This would fundamentally undermine the principle of net neutrality by enabling people who are willing to spend more money to have a greater chance of having their content seen on the Internet. Thus far, this has been forbidden by the regulations of the FCC; and if net neutrality is an important political issue at the present time, then it is primarily because there is some danger that these regulations will be reversed, with the result that Internet content will not exist on a homogenous plane but will rather be stratified on the basis of money expended by content providers.
Stakeholders for Net Neutrality
Essentially, if net neutrality were undermined, then this would be the virtual equivalent of a situation in which (for example) only people with money have the right to be heard, and the more money they have, the greater their right to be heard. One key stakeholder in favor of net neutrality is the American Civil Liberties Union (ACLU). According to the ACLU, “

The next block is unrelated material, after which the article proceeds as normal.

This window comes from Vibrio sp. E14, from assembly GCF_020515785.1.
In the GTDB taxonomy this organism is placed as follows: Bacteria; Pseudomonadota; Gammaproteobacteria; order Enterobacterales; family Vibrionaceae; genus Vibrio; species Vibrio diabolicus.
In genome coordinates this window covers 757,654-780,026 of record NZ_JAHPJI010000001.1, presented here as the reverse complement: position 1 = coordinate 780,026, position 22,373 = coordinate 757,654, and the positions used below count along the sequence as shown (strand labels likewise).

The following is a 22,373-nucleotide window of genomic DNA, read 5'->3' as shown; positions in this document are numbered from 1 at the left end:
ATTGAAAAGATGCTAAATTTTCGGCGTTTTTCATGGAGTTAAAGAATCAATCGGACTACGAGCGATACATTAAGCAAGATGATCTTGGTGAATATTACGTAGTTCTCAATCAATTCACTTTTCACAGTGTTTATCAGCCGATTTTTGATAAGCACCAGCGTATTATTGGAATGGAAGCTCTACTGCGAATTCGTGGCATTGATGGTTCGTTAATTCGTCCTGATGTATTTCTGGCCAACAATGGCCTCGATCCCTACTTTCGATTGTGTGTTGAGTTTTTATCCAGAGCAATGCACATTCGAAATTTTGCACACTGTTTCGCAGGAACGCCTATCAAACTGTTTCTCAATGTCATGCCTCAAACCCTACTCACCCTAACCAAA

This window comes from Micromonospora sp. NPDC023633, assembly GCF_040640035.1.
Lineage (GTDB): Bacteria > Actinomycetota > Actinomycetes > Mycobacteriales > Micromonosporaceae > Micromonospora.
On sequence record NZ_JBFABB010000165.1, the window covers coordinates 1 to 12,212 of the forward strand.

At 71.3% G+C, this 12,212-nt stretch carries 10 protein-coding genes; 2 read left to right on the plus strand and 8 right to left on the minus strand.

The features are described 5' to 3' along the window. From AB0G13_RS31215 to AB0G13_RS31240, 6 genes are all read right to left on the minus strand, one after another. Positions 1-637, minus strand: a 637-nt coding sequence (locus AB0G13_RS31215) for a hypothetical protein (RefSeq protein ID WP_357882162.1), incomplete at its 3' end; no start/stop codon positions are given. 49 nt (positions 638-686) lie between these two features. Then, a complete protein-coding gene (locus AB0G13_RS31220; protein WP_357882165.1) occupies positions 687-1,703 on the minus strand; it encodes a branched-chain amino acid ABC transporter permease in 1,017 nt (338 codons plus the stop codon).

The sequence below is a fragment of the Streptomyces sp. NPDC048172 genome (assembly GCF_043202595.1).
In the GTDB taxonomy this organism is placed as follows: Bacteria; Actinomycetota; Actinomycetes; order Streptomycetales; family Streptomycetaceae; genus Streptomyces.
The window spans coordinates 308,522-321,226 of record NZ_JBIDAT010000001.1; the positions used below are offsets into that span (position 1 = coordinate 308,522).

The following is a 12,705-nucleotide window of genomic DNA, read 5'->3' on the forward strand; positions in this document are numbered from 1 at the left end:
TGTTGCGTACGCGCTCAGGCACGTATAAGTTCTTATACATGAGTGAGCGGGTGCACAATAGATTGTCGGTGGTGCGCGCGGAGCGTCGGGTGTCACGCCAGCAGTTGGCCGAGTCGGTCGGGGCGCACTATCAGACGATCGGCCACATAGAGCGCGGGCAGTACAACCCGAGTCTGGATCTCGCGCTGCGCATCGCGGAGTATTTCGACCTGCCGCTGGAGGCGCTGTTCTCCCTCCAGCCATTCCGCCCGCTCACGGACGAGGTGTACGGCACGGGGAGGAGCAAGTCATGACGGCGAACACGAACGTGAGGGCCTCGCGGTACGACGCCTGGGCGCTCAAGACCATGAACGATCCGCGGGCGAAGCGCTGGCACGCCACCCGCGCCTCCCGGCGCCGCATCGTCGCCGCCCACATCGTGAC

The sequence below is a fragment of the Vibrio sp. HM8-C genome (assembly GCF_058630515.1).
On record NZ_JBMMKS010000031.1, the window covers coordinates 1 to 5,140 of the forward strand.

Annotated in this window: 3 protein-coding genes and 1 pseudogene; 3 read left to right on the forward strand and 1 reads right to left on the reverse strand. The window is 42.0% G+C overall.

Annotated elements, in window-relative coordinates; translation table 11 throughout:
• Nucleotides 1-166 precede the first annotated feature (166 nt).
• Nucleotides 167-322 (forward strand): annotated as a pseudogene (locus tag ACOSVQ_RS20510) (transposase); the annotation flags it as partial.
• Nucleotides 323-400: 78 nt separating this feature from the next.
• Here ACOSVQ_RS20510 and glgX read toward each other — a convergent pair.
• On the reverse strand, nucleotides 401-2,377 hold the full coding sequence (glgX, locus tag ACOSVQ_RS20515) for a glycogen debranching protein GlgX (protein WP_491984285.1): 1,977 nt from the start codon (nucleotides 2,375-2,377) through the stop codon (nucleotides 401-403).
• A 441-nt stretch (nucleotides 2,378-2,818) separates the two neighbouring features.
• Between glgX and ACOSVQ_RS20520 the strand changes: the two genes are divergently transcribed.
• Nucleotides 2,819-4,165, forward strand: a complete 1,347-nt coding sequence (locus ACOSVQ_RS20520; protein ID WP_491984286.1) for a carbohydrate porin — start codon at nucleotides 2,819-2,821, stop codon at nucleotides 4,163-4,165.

network neutrality is a consumer issue, but it is also one of the foremost free speech issues of our time. In this day and age, it is pretty much impossible to get through life without using the Internet—which is why it’s essential that our free speech rights are protected both on- and offline” (question 10).
This would ultimately turn the Internet into an oligarchic or even plutocratic space (ruled by the few and/or by money) and undermine the democratic nature of the Internet and the potentials for communication it enables. In this context, it makes a great deal of sense that the ACLU would be one of the leading advocates for net neutrality: the organization has always stood up for freedom of speech, and this is simply the form that this issue takes in the modern world.